Science & Technology

Shots - Health News
2:45 pm
Wed September 4, 2013

The Inside Story On The Fear Of Holes

Beautiful or creepy? A recent survey found that an image of a lotus seed head makes about 15 percent of people uncomfortable or even repulsed.
tanakawho Flickr.com

Originally published on Thu September 5, 2013 8:25 am

Trypophobia may be moving out of the urban dictionary and into the scientific literature.

A recent study in the peer-review journal Psychological Science takes a first crack at explaining why some people may suffer from a fear of holes.

Trypophobia may be hard to find in textbooks and diagnostic manuals, but a brief Web search will show that plenty of people appear to have it.

Read more
The Two-Way
11:55 am
Wed September 4, 2013

Lights Out In Venezuela; President Blames Opposition Saboteurs

Fans wait for play to resume Tuesday at a FIBA World Cup qualifying basketball game in Caracas, Venezuela. A blackout left about 70 percent of the country without electricity.
Ariana Cubillos AP

Originally published on Wed September 4, 2013 4:57 pm

Venezuela's President Nicholas Maduro said a massive power outage that plunged most of the country into darkness Tuesday, causing traffic chaos in the bustling capital of Caracas, was due to sabotage.

Officials said 70 percent of the country was without electricity, shutting down traffic lights and partially disrupting the underground transport system.

Read more
The Salt
11:37 am
Wed September 4, 2013

A Greener Way To Cool Your Foods On The Way To The Grocery Store

Originally published on Wed September 4, 2013 4:13 pm

Your produce and frozen foods could soon arrive at grocery stores in trucks that release fewer emissions. Researchers are developing a clean technology to keep your food cool while it travels.

Read more
All Tech Considered
11:10 am
Wed September 4, 2013

Data Marketers Know What You Bought Last Summer

The online purchases you make help form a data profile that marketers use to sell you more stuff. A new site lets you see what data the marketers have on you.
Matt Cardy Getty Images

Originally published on Wed September 4, 2013 3:09 pm

If you've ever wondered just how much marketing companies know about you, whether it's your education or income or purchase preferences, today you can see for yourself.

Read more
Beauty Shop
11:03 am
Wed September 4, 2013

Who Are The Smartest People On Twitter?

Transcript

MICHEL MARTIN, HOST:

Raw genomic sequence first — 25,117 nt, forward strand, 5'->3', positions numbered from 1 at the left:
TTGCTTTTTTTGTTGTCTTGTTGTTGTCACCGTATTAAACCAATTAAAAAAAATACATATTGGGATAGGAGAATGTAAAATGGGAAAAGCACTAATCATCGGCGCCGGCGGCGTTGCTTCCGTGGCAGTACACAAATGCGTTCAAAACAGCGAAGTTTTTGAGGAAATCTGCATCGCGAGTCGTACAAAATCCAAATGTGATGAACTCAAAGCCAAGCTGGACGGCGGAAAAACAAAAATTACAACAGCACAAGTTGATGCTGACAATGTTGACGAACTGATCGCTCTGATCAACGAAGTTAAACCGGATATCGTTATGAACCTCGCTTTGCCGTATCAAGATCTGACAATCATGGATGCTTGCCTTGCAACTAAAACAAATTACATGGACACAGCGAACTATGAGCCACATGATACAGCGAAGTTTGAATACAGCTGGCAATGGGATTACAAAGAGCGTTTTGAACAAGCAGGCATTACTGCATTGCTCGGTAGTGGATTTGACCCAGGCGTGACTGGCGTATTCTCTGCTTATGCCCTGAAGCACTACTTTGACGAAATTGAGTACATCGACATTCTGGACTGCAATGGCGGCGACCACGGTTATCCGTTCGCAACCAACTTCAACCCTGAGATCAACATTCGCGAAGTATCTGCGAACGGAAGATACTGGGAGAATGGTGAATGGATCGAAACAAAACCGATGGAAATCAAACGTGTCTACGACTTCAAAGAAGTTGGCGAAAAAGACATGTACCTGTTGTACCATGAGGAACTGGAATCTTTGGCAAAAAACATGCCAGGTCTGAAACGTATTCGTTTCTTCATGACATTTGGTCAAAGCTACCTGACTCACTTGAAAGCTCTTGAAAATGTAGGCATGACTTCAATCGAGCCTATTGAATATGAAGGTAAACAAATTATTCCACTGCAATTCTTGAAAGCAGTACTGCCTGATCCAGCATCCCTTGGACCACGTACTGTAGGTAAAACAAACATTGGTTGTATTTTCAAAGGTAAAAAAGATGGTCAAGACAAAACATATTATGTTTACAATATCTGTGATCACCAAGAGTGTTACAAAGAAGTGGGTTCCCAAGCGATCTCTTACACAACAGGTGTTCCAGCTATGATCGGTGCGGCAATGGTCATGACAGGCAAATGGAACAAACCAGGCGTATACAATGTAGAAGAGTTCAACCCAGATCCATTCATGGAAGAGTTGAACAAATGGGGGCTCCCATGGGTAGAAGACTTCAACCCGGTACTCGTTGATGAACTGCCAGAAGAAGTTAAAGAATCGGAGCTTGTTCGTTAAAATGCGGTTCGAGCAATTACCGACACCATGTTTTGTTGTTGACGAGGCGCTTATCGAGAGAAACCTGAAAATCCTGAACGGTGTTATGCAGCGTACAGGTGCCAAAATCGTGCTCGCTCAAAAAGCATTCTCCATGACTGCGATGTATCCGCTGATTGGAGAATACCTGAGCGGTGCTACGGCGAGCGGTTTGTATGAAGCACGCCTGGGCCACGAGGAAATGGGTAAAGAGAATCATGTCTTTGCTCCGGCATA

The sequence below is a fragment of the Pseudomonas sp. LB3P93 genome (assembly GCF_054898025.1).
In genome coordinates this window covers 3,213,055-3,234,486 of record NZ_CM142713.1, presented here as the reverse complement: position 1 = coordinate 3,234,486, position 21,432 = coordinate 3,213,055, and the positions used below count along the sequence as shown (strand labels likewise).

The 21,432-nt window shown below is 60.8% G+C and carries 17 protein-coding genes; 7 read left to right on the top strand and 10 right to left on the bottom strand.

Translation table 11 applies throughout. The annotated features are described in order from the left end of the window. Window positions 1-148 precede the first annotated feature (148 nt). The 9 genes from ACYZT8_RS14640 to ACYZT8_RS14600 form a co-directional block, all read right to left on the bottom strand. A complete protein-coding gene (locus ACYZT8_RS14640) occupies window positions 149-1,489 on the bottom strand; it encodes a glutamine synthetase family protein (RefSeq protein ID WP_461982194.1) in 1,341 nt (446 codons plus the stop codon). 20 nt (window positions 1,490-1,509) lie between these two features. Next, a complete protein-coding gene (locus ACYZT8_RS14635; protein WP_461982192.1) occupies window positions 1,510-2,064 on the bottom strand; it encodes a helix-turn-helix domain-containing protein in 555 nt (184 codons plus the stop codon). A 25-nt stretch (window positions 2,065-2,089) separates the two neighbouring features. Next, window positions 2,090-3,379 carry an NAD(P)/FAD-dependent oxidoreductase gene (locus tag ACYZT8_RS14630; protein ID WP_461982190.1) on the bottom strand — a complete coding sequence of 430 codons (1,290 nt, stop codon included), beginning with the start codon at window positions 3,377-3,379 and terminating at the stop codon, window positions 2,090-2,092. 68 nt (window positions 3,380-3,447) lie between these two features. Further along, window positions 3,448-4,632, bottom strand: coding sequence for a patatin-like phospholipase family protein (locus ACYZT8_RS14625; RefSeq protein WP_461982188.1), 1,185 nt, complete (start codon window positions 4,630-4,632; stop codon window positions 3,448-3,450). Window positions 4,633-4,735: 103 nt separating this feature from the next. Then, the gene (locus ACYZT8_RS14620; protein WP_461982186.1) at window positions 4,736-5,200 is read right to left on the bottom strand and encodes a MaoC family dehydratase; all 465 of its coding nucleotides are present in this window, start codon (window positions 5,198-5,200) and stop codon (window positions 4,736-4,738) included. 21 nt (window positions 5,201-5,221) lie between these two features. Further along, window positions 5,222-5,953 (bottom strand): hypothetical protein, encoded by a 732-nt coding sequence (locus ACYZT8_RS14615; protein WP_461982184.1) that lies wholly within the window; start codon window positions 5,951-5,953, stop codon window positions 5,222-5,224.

This is TELL ME MORE from NPR News. I'm Michel Martin. Coming up, Sheila Bridges stood out for many reasons in her chosen field of interior design. Her celebrity client list, being African-American, but then she began to stand out in a way she did not want - she started losing her hair. We'll talk about how that changed her life and her focus. She talks about that in her new memoir "The Bald Mermaid." And we'll have that conversation in just a few minutes.

Read more
All Tech Considered
6:48 am
Wed September 4, 2013

Tailgaters Rejoice! This Cooler Keeps Beers Cold Without Ice

The Case Coolie weighs 1.5 pounds and promises to keep beverages cold for 10 hours.
Courtesy of Case Coolie

Originally published on Wed September 4, 2013 11:47 am

In our "Weekly Innovation" blog series, we explore an interesting idea, design or product that you may not have heard of yet. Do you have an innovation to share? Use this quick form. That's how we found this week's pick!

Read more
All Tech Considered
2:05 am
Wed September 4, 2013

For Biographers, The Past Is An Open (Electronic) Book

Digital ephemera can capture things that don't appear in official accounts of events — but the material's in danger of disappearing if it's in obsolete formats.
iStockphoto.com

Originally published on Thu September 5, 2013 12:00 pm

For centuries, biographers have relied on letters to bring historical figures to life, whether Gandhi or Catherine the Great. But as people switch from writing on paper to documenting their lives electronically, biographers are encountering new benefits — and new challenges.

Read more
Science
2:04 am
Wed September 4, 2013

Bald Eagles Are Back In A Big Way — And The Talons Are Out

Bryan Watts, a conservation biologist at the College of William and Mary, and biology graduate student Courtney Turrin, survey eagle behavior along the James River in late-summer.
Elizabeth Shogren NPR

Originally published on Wed September 4, 2013 7:48 pm

"It's a jungle if you're an eagle right now on the Chesapeake Bay," says Bryan Watts, a conservation biologist at the College of William and Mary in Williamsburg, Va. "You have to watch your back."

Americans have long imagined their national symbol as a solitary, noble bird soaring on majestic wings. The birds are indeed gorgeous and still soar, but the notion that they are loners is outdated, Watts and other conservationists are finding.

Read more
The Salt
2:16 pm
Tue September 3, 2013

Now A Test Can Tell If Your Pricey Cup Of Cat Poop Coffee Is Fake

A civet cat eats red coffee cherries at a farm in Bondowoso, Indonesia. Civets are actually more closely related to meerkats and mongooses than to cats.
Ulet Ifansasti Getty Images

Originally published on Thu September 5, 2013 12:25 pm

From gross to gourmet. That pretty much sums up civet poop coffee.

The beans are literally harvested from the feces of the tree-dwelling civet cat in Indonesia. The idea is that a trip through the animal's digestive tract partially ferments the beans and imparts a much-sought-after flavor to the coffee.

Read more
Krulwich Wonders...
12:25 pm
Tue September 3, 2013

How To Build Little Doors Inside Your Shell: The Secrets of Snail Carpentry

Robert Krulwich NPR

Originally published on Tue September 3, 2013 2:03 pm

"I am going to withdraw from the world," says a snail in Hans Christian Andersen's tale The Snail and the Rosebush. "Nothing that happens there is any concern of mine."

Read more

Pages